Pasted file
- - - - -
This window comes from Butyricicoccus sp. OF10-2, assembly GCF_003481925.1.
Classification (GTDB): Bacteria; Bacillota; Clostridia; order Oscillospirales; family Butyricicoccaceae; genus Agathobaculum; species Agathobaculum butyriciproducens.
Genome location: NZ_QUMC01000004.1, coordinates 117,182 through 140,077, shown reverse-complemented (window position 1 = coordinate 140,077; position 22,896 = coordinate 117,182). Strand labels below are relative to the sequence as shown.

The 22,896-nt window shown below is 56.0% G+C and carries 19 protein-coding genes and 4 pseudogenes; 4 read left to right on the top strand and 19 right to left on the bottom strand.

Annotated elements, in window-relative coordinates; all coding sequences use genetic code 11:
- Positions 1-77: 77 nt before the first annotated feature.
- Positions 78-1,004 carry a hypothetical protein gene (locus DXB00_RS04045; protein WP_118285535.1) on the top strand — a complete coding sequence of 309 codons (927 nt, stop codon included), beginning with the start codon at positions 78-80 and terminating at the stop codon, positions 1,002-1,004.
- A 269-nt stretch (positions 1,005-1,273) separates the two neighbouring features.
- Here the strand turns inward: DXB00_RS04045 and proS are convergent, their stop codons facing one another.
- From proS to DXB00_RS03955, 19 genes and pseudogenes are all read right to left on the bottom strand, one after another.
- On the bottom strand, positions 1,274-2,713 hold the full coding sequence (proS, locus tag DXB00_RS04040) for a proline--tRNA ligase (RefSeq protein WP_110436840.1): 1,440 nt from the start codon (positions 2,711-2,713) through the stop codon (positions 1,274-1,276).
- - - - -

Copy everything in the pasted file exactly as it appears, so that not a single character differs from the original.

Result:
This window comes from Butyricicoccus sp. OF10-2, assembly GCF_003481925.1.
Classification (GTDB): Bacteria; Bacillota; Clostridia; order Oscillospirales; family Butyricicoccaceae; genus Agathobaculum; species Agathobaculum butyriciproducens.
Genome location: NZ_QUMC01000004.1, coordinates 117,182 through 140,077, shown reverse-complemented (window position 1 = coordinate 140,077; position 22,896 = coordinate 117,182). Strand labels below are relative to the sequence as shown.

The 22,896-nt window shown below is 56.0% G+C and carries 19 protein-coding genes and 4 pseudogenes; 4 read left to right on the top strand and 19 right to left on the bottom strand.

Annotated elements, in window-relative coordinates; all coding sequences use genetic code 11:
- Positions 1-77: 77 nt before the first annotated feature.
- Positions 78-1,004 carry a hypothetical protein gene (locus DXB00_RS04045; protein WP_118285535.1) on the top strand — a complete coding sequence of 309 codons (927 nt, stop codon included), beginning with the start codon at positions 78-80 and terminating at the stop codon, positions 1,002-1,004.
- A 269-nt stretch (positions 1,005-1,273) separates the two neighbouring features.
- Here the strand turns inward: DXB00_RS04045 and proS are convergent, their stop codons facing one another.
- From proS to DXB00_RS03955, 19 genes and pseudogenes are all read right to left on the bottom strand, one after another.
- On the bottom strand, positions 1,274-2,713 hold the full coding sequence (proS, locus tag DXB00_RS04040) for a proline--tRNA ligase (RefSeq protein WP_110436840.1): 1,440 nt from the start codon (positions 2,711-2,713) through the stop codon (positions 1,274-1,276).